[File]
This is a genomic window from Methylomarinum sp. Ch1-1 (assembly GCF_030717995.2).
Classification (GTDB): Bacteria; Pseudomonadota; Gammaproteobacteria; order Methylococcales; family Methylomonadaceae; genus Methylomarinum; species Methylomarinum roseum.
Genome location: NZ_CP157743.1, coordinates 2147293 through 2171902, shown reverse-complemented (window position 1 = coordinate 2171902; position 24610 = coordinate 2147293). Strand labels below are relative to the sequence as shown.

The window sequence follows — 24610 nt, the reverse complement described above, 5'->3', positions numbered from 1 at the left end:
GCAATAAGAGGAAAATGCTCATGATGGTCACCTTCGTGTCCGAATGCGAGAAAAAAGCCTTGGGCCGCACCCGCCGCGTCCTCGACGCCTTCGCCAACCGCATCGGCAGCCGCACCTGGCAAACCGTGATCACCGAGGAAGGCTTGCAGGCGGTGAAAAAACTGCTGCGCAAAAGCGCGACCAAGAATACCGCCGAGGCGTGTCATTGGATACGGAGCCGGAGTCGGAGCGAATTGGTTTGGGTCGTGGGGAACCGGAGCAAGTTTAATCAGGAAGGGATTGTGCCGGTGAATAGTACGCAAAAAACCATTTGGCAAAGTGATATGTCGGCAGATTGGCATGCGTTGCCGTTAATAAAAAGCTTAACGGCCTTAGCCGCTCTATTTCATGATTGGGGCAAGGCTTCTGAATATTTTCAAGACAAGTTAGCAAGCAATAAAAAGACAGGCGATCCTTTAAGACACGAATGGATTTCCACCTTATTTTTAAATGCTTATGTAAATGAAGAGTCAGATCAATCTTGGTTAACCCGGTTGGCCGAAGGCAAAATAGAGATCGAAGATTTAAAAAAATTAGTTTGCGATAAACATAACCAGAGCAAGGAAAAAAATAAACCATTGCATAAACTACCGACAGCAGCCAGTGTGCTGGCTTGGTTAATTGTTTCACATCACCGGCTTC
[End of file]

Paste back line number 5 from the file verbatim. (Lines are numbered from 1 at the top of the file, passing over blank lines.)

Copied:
GCAATAAGAGGAAAATGCTCATGATGGTCACCTTCGTGTCCGAATGCGAGAAAAAAGCCTTGGGCCGCACCCGCCGCGTCCTCGACGCCTTCGCCAACCGCATCGGCAGCCGCACCTGGCAAACCGTGATCACCGAGGAAGGCTTGCAGGCGGTGAAAAAACTGCTGCGCAAAAGCGCGACCAAGAATACCGCCGAGGCGTGTCATTGGATACGGAGCCGGAGTCGGAGCGAATTGGTTTGGGTCGTGGGGAACCGGAGCAAGTTTAATCAGGAAGGGATTGTGCCGGTGAATAGTACGCAAAAAACCATTTGGCAAAGTGATATGTCGGCAGATTGGCATGCGTTGCCGTTAATAAAAAGCTTAACGGCCTTAGCCGCTCTATTTCATGATTGGGGCAAGGCTTCTGAATATTTTCAAGACAAGTTAGCAAGCAATAAAAAGACAGGCGATCCTTTAAGACACGAATGGATTTCCACCTTATTTTTAAATGCTTATGTAAATGAAGAGTCAGATCAATCTTGGTTAACCCGGTTGGCCGAAGGCAAAATAGAGATCGAAGATTTAAAAAAATTAGTTTGCGATAAACATAACCAGAGCAAGGAAAAAAATAAACCATTGCATAAACTACCGACAGCAGCCAGTGTGCTGGCTTGGTTAATTGTTTCACATCACCGGCTTC